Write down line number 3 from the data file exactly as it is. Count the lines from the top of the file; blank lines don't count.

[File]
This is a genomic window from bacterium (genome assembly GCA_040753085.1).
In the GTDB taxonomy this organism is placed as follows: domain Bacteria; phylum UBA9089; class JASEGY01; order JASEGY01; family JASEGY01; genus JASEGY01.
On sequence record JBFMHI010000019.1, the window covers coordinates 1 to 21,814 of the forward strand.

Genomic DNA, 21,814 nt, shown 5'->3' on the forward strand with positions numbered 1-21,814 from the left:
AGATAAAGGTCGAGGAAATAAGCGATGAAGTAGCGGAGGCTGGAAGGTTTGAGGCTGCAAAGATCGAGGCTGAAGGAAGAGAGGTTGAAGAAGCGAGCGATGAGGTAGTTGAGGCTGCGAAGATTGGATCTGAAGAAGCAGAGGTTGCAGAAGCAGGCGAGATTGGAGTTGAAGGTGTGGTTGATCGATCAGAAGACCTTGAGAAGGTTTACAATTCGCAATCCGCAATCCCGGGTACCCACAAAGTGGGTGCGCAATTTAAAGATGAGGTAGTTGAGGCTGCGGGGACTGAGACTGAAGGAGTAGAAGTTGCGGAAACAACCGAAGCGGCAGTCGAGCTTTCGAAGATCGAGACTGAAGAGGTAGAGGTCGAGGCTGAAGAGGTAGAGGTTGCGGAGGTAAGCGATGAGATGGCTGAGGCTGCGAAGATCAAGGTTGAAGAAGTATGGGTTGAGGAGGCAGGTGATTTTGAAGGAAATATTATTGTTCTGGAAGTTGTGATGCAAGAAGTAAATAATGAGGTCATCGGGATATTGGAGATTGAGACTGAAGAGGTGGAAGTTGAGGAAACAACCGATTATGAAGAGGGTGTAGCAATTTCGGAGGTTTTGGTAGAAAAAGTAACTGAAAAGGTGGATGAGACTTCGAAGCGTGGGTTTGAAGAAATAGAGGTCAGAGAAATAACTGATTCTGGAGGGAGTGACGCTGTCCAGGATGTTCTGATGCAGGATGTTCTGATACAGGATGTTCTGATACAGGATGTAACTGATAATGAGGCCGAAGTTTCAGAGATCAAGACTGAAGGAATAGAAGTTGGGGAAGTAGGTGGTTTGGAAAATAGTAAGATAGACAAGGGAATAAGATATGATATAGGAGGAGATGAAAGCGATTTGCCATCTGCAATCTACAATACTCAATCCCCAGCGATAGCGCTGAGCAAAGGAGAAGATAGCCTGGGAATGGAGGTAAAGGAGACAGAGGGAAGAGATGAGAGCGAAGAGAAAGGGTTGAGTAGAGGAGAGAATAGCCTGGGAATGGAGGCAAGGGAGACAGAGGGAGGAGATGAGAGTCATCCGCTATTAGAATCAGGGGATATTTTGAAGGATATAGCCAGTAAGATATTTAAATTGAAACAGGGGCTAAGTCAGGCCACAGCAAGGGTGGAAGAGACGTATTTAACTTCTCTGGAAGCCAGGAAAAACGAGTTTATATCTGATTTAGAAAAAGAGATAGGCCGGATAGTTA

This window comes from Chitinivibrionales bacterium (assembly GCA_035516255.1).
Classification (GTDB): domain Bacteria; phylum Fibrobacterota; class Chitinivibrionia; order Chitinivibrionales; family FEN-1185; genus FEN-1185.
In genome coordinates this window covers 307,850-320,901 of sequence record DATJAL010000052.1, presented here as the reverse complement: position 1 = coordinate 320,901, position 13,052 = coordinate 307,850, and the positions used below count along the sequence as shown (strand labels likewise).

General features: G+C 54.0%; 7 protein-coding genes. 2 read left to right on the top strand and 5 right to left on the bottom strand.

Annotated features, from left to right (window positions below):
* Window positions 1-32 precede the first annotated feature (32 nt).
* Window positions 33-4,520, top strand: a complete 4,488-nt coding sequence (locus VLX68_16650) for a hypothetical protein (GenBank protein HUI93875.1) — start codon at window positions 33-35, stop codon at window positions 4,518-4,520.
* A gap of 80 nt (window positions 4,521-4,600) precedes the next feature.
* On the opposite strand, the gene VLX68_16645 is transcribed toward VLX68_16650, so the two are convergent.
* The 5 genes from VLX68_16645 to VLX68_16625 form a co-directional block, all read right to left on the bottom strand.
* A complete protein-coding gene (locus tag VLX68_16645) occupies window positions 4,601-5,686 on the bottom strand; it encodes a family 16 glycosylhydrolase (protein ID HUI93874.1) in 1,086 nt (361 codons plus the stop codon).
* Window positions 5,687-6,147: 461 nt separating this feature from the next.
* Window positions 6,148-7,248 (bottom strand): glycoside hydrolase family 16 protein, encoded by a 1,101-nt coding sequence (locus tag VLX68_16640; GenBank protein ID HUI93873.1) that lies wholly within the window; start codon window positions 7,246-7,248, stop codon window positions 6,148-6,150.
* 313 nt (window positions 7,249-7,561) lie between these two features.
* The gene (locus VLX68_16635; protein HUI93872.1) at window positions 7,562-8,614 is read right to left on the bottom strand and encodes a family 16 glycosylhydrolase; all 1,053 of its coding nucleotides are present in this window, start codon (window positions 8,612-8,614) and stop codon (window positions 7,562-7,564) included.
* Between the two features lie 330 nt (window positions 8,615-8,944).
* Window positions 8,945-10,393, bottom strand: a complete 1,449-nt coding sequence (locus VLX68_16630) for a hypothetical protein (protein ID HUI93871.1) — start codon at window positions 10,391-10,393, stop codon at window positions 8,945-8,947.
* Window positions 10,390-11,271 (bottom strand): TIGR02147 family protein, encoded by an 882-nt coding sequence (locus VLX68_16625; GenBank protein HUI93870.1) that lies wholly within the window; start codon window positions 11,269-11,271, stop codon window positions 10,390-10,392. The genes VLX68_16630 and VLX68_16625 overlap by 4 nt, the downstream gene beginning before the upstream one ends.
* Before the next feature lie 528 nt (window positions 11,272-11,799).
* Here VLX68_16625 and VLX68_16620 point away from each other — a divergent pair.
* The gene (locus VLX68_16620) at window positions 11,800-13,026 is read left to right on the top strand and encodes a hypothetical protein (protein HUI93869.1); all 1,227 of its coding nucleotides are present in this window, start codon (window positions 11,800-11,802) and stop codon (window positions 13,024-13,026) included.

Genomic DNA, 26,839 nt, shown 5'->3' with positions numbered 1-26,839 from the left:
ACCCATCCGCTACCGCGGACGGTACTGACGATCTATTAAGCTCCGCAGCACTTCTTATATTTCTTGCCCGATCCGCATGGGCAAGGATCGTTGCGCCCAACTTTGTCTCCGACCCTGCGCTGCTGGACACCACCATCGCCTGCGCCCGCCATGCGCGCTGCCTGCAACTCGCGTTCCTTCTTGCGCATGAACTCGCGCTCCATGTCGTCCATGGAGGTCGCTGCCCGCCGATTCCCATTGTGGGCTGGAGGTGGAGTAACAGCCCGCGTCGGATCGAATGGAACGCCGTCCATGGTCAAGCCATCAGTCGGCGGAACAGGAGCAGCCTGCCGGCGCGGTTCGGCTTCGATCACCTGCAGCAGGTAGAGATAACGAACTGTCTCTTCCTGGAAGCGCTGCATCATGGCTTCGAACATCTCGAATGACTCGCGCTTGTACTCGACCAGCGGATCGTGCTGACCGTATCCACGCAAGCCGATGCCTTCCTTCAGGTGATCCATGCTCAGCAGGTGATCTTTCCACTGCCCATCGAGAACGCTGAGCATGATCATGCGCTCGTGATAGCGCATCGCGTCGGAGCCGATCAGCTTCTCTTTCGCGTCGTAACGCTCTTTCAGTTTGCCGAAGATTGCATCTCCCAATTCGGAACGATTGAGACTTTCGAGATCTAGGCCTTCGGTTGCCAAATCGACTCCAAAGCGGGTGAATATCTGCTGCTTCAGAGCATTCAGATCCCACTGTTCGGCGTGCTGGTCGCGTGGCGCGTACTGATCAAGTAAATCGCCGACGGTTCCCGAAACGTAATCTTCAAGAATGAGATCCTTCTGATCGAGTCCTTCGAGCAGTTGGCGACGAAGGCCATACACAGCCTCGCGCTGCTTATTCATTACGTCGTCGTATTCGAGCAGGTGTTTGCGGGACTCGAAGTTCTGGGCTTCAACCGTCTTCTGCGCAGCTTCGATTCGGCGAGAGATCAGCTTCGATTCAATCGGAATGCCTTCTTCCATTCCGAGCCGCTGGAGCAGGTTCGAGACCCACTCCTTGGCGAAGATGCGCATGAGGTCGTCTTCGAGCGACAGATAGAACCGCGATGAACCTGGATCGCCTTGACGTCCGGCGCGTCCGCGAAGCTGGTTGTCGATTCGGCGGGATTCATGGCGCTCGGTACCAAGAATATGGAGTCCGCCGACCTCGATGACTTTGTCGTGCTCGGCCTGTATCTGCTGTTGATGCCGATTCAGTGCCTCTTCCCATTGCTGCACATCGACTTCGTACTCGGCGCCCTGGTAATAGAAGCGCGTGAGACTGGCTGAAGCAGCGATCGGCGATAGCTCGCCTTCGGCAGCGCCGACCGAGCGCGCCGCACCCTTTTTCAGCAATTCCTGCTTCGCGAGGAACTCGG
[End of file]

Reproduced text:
On sequence record JBFMHI010000019.1, the window covers coordinates 1 to 21,814 of the forward strand.